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 EMMA'S List: Testimonials

My mother, Esther Laddon, was a devoted friend and supporter of Emma's. She lived with us in Toronto for quite a few years. I met Emma when I was 18 and she had a good deal of influence on my life at that time. I owe her a great gratitude for persuading my parents to let me go to New York with letters of introduction to many Little Theater groups where her friends always received me and gave me employment. I played in the first production of e.e. cummings' play "HIM." I also played at the Cherry Lane. Unfortunately I disappointed Emma by getting married at the age of 21 and that was the end of my theater career. I can never forget how she sat me down and talked to me about free love which she very firmly believed in--love never interfered in a career if you're really serious. This was in the 1920's.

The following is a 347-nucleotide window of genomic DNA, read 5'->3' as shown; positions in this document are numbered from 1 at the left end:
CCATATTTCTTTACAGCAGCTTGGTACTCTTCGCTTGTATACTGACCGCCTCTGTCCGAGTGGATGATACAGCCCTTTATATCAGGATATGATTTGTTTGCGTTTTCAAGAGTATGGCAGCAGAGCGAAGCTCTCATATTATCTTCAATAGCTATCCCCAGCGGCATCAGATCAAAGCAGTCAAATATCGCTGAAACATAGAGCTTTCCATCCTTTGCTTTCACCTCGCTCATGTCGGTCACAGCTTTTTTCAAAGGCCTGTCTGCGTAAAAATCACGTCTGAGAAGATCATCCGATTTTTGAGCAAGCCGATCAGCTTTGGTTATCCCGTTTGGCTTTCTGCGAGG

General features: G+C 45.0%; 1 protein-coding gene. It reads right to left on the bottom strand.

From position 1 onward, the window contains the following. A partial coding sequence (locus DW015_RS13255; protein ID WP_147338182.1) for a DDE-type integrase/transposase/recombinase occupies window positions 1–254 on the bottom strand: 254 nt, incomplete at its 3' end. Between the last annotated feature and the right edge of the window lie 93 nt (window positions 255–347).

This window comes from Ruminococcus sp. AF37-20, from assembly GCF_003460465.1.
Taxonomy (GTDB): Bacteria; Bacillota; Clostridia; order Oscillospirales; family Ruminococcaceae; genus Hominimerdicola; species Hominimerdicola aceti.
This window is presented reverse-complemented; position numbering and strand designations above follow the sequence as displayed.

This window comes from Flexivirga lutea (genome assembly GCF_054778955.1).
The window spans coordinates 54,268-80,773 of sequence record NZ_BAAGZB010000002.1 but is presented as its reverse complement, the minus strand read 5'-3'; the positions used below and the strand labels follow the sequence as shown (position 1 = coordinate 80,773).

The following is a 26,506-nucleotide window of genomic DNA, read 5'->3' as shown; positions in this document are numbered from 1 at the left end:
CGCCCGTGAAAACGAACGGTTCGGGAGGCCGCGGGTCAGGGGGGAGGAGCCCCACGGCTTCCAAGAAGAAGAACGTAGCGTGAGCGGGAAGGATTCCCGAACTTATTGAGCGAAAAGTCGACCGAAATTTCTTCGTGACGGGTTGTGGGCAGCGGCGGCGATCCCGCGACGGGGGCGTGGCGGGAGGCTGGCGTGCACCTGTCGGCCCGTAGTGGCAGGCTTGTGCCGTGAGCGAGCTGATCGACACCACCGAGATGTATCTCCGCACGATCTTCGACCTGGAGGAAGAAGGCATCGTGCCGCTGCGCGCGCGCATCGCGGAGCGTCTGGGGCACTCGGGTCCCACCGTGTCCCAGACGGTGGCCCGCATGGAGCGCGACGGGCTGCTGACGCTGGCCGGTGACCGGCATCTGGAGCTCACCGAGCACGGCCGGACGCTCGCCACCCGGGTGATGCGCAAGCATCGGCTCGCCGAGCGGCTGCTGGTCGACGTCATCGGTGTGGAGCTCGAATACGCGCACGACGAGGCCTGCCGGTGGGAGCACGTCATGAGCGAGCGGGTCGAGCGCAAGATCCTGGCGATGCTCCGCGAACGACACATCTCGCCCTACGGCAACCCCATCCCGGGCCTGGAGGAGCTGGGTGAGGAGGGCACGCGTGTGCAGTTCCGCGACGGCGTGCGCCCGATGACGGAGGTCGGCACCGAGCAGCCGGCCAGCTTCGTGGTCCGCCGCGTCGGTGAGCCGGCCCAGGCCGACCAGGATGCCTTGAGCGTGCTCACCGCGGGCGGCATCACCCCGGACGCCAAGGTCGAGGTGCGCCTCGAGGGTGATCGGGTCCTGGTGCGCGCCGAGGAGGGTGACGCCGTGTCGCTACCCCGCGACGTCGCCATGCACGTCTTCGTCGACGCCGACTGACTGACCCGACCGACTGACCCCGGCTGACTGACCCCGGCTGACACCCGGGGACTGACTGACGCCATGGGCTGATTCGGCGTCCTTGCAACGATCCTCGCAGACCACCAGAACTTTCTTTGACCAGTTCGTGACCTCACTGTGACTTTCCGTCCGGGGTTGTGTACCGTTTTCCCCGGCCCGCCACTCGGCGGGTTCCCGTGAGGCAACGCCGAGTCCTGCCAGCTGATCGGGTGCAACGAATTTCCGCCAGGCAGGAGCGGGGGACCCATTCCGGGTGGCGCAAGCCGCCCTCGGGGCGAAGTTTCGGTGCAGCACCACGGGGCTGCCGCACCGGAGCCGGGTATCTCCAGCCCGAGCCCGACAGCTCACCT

My first contact with the Emma Goldman Papers Project was through Queens College Professor Paul Avrich, who interviewed me in 1985 for his book Anarchist Voices: An Oral History of Anarchism in America (Princeton University Press, 1995). After a very pleasant lunch he suggested that I alert the Project to my mother's correspondence with Goldman when I moved out West. I was very impressed with the Project and the way they asked not for the actual letters but instead copied them for their work and gave a set to me that I would always have. And I have happily participated in programs that were initiated by the Project. Especially enjoyable was a reading at the San Francisco Public Library. As a member of Emma's List, I am hoping for all of their future success.

Ora Robbins
April 11, 1997


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